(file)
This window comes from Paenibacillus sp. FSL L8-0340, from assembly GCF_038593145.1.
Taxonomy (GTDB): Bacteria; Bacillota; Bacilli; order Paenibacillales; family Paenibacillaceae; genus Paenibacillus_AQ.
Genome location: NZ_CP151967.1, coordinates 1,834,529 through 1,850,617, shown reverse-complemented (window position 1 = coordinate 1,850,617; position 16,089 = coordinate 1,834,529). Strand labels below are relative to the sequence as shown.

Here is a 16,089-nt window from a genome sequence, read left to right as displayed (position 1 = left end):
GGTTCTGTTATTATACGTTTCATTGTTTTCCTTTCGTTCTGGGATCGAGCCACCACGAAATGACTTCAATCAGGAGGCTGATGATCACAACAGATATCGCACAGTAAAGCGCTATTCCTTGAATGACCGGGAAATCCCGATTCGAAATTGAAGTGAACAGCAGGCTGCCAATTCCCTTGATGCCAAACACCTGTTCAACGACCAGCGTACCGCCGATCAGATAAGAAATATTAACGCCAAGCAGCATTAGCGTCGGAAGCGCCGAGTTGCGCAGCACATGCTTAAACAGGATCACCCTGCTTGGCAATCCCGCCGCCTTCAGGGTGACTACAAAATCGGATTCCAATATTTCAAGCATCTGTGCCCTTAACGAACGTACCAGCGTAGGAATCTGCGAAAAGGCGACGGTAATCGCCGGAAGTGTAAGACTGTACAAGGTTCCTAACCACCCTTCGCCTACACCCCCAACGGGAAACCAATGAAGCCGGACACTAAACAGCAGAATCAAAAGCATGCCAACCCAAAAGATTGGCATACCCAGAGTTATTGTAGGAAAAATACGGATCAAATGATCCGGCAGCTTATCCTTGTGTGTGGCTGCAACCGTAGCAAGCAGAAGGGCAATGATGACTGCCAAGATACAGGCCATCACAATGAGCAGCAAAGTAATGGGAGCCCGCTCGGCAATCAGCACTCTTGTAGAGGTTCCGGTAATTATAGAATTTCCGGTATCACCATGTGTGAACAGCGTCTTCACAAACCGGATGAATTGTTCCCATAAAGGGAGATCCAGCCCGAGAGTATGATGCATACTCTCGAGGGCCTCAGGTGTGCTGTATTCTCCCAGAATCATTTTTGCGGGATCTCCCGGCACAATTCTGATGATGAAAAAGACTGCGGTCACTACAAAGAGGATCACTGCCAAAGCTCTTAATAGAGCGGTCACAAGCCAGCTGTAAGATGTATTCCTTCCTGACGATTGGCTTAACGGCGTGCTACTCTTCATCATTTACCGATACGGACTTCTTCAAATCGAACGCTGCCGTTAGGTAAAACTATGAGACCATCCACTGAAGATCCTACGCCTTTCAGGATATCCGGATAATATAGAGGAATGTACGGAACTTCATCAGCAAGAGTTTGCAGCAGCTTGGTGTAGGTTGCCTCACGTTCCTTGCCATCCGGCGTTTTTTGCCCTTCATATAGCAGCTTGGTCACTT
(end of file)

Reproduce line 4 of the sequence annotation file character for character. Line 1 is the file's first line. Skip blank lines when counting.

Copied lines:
Here is a 16,089-nt window from a genome sequence, read left to right as displayed (position 1 = left end):